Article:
Here is a typical conversation you might have with a vendor in your new country:

Vendor: Hello, can I help you?
You: Yes, I’m looking for a small gift to bring back home.
Vendor: We have some lovely scarves over here.
You: How much is that one over there?
Vendor: It’s 20 Euros.
You: Do you take credit cards?
Vendor: I’m sorry, Ma’am, we only take cash, we’re just a small shop.
You: Ok, I have the cash, can you wrap it as a gift?
Vendor: Yes, of course….
You: Thanks very much!
Vendor: Thank you for coming in, I look forward to seeing you again.

Since this is a rather simple and typical transaction between a merchant and a customer, it is still important to learn the words and expressions that you will need in your new language.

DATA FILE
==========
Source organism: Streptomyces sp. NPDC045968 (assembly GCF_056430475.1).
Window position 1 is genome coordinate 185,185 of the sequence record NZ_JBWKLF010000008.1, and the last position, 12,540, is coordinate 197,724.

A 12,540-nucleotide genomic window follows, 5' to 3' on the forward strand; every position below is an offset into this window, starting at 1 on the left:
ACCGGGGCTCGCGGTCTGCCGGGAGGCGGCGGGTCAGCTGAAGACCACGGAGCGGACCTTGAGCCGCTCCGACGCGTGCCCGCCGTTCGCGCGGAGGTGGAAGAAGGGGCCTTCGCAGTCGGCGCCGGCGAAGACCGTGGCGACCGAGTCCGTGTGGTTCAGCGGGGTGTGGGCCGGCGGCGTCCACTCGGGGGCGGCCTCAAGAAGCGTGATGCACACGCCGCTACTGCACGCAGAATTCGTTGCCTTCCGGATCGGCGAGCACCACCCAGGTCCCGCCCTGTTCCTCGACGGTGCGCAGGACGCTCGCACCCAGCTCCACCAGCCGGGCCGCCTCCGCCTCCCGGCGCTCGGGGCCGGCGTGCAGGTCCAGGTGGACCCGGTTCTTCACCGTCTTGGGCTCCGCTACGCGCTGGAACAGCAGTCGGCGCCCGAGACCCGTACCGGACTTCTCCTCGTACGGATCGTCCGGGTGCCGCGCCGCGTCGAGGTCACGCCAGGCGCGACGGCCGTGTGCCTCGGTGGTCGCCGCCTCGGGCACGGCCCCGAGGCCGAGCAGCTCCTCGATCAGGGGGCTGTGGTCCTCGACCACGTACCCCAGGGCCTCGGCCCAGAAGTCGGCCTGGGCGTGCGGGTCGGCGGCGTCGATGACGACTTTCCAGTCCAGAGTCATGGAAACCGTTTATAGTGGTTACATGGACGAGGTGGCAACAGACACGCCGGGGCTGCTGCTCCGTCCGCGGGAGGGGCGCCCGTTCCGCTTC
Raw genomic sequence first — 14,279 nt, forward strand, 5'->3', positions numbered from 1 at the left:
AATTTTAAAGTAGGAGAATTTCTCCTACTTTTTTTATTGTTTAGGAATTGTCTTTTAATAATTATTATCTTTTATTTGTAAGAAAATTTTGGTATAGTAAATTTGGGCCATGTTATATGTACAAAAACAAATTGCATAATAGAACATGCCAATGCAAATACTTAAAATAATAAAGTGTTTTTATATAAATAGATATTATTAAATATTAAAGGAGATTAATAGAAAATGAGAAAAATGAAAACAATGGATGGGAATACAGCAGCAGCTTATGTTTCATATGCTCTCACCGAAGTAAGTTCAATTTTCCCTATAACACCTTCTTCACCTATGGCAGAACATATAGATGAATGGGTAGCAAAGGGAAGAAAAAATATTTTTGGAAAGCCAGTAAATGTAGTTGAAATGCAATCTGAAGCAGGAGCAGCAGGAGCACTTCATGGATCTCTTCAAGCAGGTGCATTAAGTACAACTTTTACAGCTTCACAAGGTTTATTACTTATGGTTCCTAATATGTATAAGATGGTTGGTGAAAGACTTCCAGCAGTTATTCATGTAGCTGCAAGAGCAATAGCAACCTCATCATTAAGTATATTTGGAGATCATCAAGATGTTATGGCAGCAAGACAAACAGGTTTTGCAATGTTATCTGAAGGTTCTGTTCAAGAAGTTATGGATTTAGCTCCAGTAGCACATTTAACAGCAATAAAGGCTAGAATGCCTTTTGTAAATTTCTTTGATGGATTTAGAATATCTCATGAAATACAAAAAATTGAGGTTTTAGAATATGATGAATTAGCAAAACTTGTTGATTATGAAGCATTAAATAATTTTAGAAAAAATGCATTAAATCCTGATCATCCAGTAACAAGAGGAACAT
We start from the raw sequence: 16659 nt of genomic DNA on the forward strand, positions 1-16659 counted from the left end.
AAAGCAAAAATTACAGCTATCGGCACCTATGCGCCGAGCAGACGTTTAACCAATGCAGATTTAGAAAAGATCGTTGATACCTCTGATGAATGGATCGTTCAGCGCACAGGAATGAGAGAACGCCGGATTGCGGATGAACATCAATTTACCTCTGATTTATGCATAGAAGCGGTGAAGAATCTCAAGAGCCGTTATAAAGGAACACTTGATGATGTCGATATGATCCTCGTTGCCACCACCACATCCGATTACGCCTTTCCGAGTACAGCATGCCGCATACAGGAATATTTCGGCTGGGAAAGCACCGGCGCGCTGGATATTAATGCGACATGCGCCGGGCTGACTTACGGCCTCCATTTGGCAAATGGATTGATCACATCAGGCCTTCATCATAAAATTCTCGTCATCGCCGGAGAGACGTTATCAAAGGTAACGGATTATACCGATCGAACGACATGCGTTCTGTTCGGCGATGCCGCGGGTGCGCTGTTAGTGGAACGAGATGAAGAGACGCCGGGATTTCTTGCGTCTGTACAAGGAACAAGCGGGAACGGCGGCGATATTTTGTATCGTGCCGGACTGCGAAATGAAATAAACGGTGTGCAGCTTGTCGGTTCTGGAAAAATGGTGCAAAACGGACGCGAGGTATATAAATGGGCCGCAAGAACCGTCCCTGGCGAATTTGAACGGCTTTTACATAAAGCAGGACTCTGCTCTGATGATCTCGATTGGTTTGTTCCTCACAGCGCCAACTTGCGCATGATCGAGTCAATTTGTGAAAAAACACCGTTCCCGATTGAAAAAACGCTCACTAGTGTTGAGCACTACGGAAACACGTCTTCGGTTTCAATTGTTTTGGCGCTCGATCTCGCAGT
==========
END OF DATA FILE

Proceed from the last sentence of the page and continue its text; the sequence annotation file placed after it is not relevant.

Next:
Be aware that some merchants are used to bargaining and negotiating the price of products. This is a whole other subject for another article. Ask your italki teacher if bargaining takes place in the country you’re heading to. Bargaining can be a difficult and stressful monetary transaction and you need to learn how to do it. But some foreigners like it and find it as a fun challenge.

The bottom line is this: don’t be like I was. When I moved to Malta, I was starving before I ventured out to that grocery store. To this day, I don’t know if I used the currency correctly. But here I am, I survived and I’m even giving others advice about money. So stop holding onto that money in your wallet and go out and spend it!

Ilene Springer is a long-time italki teacher, specializing in advanced language students. She is a writer and author of The Diary of an Expatriate (AUK, London). Please visit her website Chocolate English.eu.